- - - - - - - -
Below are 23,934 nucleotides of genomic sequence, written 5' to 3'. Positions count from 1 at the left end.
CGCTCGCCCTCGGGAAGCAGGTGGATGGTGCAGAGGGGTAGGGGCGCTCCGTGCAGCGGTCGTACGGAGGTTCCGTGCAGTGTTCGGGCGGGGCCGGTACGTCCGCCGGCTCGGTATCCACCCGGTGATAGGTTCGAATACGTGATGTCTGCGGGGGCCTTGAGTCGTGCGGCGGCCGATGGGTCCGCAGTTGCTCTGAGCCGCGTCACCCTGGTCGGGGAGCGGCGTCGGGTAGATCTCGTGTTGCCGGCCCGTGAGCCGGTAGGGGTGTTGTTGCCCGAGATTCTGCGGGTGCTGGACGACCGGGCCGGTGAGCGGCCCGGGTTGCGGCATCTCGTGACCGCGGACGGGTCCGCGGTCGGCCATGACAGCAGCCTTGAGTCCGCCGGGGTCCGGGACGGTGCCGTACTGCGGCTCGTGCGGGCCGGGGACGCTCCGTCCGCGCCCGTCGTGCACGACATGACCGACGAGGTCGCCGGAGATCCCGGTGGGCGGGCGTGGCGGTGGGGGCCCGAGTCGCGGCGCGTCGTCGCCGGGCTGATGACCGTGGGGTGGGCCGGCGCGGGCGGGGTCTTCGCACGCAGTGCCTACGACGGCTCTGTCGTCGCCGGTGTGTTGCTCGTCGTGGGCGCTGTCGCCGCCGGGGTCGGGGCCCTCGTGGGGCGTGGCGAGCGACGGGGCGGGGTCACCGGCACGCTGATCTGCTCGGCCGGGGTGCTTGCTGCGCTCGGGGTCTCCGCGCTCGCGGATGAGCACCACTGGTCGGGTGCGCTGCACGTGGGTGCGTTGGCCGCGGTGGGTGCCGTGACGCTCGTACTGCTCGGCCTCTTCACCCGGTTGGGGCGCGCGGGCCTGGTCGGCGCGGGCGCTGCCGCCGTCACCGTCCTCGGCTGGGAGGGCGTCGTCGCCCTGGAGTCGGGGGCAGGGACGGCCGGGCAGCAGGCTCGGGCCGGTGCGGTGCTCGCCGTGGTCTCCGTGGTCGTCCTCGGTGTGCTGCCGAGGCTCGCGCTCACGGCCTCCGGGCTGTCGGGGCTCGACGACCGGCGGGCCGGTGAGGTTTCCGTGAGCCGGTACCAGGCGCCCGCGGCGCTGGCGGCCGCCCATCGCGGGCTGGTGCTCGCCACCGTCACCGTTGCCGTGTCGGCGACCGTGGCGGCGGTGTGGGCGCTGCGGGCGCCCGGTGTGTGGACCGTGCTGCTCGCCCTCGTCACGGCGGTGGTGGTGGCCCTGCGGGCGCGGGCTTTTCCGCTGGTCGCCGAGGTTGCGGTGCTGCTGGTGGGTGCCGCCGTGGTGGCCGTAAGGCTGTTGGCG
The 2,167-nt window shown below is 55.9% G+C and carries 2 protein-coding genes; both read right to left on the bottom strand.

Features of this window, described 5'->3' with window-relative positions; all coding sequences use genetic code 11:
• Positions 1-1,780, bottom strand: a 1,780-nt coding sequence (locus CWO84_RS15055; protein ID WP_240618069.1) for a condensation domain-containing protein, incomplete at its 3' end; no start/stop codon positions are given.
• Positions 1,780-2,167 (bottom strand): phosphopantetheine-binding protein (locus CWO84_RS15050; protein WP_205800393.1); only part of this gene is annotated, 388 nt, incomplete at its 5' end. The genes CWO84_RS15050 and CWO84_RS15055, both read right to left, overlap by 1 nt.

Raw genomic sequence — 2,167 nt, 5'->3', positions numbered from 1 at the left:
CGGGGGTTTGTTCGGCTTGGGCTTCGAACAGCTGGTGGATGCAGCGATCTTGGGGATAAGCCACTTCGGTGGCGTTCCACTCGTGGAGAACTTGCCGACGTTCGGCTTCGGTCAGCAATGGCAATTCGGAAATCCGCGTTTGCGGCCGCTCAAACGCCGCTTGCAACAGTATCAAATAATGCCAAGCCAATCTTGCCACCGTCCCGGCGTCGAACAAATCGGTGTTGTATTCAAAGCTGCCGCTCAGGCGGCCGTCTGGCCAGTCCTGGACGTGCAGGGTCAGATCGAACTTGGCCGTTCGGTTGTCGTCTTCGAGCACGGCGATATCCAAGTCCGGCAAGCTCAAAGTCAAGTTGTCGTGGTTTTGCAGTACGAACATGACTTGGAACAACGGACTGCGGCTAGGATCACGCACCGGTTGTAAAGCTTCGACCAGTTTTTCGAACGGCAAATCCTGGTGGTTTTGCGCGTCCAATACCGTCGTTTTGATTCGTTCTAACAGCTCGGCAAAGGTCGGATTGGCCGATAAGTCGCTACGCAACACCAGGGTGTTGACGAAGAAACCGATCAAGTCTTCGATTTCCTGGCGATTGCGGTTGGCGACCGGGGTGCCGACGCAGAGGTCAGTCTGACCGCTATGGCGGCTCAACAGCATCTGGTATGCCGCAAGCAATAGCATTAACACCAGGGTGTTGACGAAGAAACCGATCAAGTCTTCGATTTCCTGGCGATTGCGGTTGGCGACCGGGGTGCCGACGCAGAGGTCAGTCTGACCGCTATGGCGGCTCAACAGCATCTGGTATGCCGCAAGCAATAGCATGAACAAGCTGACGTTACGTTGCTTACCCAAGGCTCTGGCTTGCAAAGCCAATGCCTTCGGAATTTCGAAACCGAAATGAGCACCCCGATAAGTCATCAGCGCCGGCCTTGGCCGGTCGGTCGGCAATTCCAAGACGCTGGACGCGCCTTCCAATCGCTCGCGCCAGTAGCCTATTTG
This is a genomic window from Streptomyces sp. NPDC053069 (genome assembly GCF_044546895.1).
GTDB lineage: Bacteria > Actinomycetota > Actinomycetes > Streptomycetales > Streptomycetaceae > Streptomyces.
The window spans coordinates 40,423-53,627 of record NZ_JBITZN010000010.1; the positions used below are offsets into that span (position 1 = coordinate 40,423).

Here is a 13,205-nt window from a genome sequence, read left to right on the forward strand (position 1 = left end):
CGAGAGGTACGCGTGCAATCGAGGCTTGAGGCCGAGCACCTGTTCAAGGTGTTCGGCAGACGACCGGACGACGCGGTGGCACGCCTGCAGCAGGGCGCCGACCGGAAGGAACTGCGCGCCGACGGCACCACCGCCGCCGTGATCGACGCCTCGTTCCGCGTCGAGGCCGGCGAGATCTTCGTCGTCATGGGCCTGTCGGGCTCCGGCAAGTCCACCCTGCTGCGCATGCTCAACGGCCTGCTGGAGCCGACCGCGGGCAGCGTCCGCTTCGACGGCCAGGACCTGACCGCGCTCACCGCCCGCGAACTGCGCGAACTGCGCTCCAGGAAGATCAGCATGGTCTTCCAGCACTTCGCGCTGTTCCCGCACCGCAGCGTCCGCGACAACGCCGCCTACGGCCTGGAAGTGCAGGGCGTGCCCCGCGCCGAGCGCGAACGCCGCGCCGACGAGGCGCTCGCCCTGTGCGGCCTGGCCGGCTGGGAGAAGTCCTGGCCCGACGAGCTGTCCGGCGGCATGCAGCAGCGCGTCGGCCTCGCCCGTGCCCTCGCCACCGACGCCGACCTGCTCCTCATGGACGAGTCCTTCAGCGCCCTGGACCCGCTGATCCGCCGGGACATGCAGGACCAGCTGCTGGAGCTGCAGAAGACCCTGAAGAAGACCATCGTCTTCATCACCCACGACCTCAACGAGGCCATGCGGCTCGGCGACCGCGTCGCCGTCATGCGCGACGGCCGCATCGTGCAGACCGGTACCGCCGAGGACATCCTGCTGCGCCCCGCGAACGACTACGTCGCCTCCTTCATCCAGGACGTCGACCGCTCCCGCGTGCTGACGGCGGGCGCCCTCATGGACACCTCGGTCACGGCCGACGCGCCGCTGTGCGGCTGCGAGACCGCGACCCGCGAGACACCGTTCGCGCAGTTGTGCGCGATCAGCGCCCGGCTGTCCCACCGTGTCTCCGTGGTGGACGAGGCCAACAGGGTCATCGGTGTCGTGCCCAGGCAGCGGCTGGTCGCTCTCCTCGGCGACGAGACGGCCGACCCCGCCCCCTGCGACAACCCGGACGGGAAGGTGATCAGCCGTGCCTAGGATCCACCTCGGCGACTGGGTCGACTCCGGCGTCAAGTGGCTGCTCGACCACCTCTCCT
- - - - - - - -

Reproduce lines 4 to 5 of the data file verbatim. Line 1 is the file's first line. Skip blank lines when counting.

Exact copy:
Features of this window, described 5'->3' with window-relative positions; all coding sequences use genetic code 11:
• Positions 1-1,780, bottom strand: a 1,780-nt coding sequence (locus CWO84_RS15055; protein ID WP_240618069.1) for a condensation domain-containing protein, incomplete at its 3' end; no start/stop codon positions are given.